July 06, 2007

Get London Reading

Giant posters featuring novels and authors are plastered brightly against the grey cement walls of most London underground stations. A few heel clicks away, I usually find a WHSmith. Because the city is so reliant on public transportation, there's a bit of extra time to read. Every morning, well-suited Londoners sit quietly on the tube with their heads down in a book, flipping pages until it seems their 6th sense kicks when they've reached their stop. I know mine always does.

In 2006, the first Get London Reading Challenge was launched by Booktrust in an effort to encourage the city to read more. Browsing earlier, I happened upon their Web site. Here, I learned that Kensal Rise Library, of which I am a member and walk past every morning, was opened in September 1900 by the American author Mark Twain. Other interesting literary information is available on the site for each of London's boroughs.

Maybe even more interesting is that you can look up your borough and it will tell you which books were written in that setting and where your local bookshops can be found. The site lists a number of books based in London, as part of the campaign. And, a random tidbit, speed dating in libraries came about in the 2006 Challenge. Hm.

I dragged my friend Danny to the London Literature Festival 2007 last weekend. (It's still on until 12 July in and around the Southbank Centre near the permanent outdoor book fair and the skateboarders.) Here, we were given free books about London as part of a project to read and pass along. 1,000 books are to be given out.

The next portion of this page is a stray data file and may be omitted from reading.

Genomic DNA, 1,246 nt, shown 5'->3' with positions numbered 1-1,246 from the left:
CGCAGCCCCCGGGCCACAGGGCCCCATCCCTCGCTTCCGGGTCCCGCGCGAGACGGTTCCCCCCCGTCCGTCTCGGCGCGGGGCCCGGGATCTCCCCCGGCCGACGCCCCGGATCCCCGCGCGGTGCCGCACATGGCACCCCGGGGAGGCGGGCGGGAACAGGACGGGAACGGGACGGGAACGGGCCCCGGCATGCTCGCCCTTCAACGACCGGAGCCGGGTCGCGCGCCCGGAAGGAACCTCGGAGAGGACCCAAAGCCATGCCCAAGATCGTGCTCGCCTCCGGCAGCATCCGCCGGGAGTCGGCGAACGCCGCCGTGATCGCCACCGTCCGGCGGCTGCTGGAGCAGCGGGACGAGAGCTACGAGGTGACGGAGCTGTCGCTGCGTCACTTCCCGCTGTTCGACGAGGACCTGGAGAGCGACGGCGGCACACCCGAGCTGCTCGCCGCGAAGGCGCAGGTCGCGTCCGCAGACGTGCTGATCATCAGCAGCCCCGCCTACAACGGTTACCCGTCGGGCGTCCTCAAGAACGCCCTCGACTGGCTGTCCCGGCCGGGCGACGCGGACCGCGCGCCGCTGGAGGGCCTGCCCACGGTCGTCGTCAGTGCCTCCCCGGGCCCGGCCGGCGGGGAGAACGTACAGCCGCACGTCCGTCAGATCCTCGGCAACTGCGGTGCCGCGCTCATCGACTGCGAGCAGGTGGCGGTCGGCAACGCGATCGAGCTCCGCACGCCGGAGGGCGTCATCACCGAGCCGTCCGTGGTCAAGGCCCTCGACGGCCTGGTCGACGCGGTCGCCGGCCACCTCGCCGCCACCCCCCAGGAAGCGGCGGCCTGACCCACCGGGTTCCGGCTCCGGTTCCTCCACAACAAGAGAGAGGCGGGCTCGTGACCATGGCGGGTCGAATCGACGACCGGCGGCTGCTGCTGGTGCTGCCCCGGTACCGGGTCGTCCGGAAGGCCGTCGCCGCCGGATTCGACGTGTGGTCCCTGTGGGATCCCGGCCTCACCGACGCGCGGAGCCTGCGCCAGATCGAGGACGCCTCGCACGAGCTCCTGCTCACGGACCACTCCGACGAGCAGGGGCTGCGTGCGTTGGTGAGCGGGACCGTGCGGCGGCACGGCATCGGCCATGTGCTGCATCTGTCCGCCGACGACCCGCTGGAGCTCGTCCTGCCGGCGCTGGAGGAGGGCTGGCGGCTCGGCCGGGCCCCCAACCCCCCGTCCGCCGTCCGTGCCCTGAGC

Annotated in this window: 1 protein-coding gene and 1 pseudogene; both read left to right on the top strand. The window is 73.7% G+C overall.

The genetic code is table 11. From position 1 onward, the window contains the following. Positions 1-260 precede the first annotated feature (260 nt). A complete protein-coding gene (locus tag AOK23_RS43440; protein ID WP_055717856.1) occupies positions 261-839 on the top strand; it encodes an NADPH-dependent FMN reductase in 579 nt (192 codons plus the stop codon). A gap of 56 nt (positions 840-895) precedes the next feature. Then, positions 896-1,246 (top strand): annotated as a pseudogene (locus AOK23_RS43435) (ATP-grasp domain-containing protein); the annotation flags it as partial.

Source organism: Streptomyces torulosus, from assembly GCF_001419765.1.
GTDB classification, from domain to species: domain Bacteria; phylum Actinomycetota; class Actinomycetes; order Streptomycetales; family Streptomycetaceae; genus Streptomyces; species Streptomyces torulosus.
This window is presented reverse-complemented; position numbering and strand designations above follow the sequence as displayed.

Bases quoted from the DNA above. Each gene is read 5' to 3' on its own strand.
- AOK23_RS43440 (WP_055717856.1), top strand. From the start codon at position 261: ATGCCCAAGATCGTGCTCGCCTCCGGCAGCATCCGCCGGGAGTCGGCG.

My book is White Teeth by Zadie Smith and Danny got his hands on The London Pigeon Wars by Patrick Neate. Each book has a special tracking number than can be registered online so its journey can be followed. Granted my to-read pile comes up to my waist, but I'm always happy to add to the collection. I picture myself in the future living in a grand old English house with a rustic library that has a fireplace and shelves extending to the ceiling on every wall. All full. Today, I bought three novels at the Marie Curie charity shop on my lunch break for a grand total of £2.80. Glorious.

10 novels based in London:
Brick Lane by Monica Ali
A best seller that has had resounding praise and also caused a stir in the Bangladeshi community around Brick Lane.
Only in London by Hanan al-Shaykh
She “writes in Arabic and, although her novels were initially banned in many Arab countries for their sexual explicitness, her work has been translated into sixteen languages and is now published around the world.” - Bloomsbury
Down and Out in Paris and London by George Orwell
(Read online here) "A writer who can - and must - be rediscovered in every age" - Irish Times
Mr Phillips by John Lanchester
A Former Deputy Editor of the London Review of Books, "His writing has the clarity and zing of fine cut glass." - USA Today
Notes on a Scandal by Zoe Heller
This author is a London-born, Oxford and Columbia-educated journalist who now lives in New York. Her book was shortlisted for the Booker Prize in 2003.
Londonstani by Gautam Malkani
“Laden with vernacular and violence, Gautam Malkani's debut novel Londonstani follows four South Asian teenage kids in London's rough-and-tumble Hounslow borough.” - NPR (Read an excerpt here.)
London Noir by Cathi Unsworth
"A-Z of everything that's evil but inescapably seductive about the city. Just don't go south after midnight.” - Dazed & Confused
Great Expectations by Charles Dickens
A classic. Download the free ebook here.)
How to Lose Friends and Alienate People by Toby Young
This memoir got many mixed reviews, causing a commotion in both England and America, but I thought it was quite amusing.
A Special Relationship by Douglas Kennedy
“Kennedy really can tell a story... The twists in the plot are perfectly timed to keep the pages turning.” - The Times

No comments: